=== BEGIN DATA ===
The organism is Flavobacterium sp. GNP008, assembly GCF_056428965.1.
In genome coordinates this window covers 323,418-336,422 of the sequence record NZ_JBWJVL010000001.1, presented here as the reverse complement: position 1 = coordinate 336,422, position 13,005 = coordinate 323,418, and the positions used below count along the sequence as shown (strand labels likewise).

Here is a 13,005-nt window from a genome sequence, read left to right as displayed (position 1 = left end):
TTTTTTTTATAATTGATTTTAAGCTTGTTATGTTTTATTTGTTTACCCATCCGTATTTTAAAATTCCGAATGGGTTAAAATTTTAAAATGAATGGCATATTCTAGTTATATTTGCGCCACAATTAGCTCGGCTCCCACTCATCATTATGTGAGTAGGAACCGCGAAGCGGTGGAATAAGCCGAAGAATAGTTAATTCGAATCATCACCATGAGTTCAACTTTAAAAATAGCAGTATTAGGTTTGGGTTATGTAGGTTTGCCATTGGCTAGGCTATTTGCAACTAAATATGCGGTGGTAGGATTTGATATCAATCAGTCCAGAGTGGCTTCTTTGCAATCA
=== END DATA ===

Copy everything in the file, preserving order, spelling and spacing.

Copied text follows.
The organism is Flavobacterium sp. GNP008, assembly GCF_056428965.1.
In genome coordinates this window covers 323,418-336,422 of the sequence record NZ_JBWJVL010000001.1, presented here as the reverse complement: position 1 = coordinate 336,422, position 13,005 = coordinate 323,418, and the positions used below count along the sequence as shown (strand labels likewise).

Here is a 13,005-nt window from a genome sequence, read left to right as displayed (position 1 = left end):
TTTTTTTTATAATTGATTTTAAGCTTGTTATGTTTTATTTGTTTACCCATCCGTATTTTAAAATTCCGAATGGGTTAAAATTTTAAAATGAATGGCATATTCTAGTTATATTTGCGCCACAATTAGCTCGGCTCCCACTCATCATTATGTGAGTAGGAACCGCGAAGCGGTGGAATAAGCCGAAGAATAGTTAATTCGAATCATCACCATGAGTTCAACTTTAAAAATAGCAGTATTAGGTTTGGGTTATGTAGGTTTGCCATTGGCTAGGCTATTTGCAACTAAATATGCGGTGGTAGGATTTGATATCAATCAGTCCAGAGTGGCTTCTTTGCAATCA